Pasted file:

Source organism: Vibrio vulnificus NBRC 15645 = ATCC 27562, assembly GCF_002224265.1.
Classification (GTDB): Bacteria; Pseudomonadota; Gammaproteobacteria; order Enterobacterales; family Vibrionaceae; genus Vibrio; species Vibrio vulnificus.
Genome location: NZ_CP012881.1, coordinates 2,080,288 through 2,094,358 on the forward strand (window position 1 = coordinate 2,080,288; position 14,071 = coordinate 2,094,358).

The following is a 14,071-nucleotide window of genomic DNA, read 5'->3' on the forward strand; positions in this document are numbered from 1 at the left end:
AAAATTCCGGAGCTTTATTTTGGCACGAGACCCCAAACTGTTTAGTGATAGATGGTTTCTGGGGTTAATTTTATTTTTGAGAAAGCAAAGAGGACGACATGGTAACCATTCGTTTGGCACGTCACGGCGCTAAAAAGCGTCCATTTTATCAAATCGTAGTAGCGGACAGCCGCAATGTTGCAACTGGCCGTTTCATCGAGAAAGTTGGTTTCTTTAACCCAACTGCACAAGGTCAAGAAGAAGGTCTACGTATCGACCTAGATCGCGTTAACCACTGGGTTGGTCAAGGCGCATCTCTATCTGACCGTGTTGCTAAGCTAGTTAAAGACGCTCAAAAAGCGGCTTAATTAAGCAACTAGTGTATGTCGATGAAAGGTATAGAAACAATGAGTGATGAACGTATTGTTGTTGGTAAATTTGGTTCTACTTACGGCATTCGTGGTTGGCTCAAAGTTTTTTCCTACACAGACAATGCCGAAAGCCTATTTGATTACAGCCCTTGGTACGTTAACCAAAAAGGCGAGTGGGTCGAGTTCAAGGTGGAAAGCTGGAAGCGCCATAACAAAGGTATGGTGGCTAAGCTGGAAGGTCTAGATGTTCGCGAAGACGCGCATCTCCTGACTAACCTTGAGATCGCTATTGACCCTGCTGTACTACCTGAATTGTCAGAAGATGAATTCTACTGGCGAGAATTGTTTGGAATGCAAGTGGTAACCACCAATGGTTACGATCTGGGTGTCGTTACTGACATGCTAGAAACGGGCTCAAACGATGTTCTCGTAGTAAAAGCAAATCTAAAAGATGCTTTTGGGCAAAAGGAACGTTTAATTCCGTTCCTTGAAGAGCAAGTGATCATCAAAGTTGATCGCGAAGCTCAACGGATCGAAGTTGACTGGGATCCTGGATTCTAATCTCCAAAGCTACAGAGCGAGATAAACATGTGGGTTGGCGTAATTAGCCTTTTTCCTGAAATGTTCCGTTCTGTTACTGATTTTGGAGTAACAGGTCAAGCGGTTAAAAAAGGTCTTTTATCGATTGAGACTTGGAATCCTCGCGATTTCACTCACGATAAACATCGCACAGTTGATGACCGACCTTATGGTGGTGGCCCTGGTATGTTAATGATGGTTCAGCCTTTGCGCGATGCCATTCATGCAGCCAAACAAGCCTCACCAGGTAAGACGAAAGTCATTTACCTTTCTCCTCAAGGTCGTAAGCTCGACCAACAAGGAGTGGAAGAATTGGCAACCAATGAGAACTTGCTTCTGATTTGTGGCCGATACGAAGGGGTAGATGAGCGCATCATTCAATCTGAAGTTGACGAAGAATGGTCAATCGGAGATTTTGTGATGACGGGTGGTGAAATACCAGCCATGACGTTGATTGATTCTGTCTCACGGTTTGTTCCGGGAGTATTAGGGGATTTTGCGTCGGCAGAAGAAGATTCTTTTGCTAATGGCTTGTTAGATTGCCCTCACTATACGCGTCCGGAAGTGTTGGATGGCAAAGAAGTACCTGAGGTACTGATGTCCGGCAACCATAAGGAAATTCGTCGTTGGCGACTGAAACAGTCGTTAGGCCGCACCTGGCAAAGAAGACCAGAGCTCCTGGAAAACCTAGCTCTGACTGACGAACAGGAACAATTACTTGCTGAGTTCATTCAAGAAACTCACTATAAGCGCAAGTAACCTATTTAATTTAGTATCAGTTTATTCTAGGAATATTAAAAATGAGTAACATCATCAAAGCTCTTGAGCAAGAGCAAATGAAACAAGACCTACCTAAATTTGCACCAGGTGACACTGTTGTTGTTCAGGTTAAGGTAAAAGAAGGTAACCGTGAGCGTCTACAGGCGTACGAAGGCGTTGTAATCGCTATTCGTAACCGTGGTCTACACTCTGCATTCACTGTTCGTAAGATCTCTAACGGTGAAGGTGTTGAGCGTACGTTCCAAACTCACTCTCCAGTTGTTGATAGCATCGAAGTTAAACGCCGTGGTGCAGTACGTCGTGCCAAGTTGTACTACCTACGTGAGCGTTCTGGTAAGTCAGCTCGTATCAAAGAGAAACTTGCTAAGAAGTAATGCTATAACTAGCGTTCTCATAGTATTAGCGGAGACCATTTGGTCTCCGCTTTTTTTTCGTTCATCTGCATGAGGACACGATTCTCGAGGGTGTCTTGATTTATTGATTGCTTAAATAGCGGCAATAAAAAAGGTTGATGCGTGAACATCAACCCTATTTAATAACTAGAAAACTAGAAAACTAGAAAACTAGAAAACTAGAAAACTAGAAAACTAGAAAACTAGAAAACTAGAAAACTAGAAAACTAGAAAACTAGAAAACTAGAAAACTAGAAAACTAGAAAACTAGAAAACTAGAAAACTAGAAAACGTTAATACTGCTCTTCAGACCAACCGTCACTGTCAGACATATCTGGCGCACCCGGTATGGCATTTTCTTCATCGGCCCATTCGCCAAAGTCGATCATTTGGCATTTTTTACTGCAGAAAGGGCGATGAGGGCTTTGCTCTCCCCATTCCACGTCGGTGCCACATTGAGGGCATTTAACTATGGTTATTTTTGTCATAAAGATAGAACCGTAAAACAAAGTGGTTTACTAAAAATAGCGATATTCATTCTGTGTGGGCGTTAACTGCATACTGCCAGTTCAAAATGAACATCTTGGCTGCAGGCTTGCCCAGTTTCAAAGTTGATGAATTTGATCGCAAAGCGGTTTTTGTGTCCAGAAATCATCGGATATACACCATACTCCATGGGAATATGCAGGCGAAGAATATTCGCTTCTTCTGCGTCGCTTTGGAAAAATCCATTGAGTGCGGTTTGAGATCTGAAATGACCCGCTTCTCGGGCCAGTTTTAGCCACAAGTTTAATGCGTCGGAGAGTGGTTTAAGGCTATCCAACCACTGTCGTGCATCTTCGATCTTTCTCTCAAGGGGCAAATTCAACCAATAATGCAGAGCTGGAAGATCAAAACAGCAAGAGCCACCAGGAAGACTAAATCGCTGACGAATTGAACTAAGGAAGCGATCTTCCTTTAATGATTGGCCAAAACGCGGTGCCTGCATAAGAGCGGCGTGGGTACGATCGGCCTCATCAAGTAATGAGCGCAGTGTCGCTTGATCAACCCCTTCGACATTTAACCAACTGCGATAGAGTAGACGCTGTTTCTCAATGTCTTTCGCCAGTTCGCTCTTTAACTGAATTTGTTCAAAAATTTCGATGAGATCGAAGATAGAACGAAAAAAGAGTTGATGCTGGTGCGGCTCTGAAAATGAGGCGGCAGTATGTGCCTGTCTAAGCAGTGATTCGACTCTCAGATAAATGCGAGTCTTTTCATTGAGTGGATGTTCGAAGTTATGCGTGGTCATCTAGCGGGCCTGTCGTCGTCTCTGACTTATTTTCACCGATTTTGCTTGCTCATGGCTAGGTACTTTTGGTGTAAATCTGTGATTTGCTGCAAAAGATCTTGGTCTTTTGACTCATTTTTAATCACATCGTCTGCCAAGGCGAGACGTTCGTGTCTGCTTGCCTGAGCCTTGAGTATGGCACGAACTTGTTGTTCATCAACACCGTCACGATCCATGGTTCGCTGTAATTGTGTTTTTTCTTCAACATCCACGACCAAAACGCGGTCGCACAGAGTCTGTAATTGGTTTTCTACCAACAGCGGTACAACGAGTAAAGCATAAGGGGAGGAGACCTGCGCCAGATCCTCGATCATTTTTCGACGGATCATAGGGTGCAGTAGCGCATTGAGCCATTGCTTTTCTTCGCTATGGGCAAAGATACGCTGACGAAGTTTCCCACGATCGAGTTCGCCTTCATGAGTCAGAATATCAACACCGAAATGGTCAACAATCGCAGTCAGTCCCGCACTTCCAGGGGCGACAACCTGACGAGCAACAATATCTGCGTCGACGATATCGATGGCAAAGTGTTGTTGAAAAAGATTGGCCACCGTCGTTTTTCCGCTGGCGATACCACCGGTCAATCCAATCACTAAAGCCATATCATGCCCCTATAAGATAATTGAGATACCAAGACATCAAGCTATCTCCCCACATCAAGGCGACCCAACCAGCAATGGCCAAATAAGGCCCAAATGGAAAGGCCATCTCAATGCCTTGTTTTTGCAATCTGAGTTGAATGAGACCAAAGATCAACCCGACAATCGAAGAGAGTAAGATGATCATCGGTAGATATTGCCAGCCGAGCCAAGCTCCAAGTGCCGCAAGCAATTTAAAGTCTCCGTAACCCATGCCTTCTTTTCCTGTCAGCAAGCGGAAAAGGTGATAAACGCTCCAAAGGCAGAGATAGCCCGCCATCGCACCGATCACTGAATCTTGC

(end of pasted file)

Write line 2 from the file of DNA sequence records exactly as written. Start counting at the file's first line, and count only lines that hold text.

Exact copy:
Classification (GTDB): Bacteria; Pseudomonadota; Gammaproteobacteria; order Enterobacterales; family Vibrionaceae; genus Vibrio; species Vibrio vulnificus.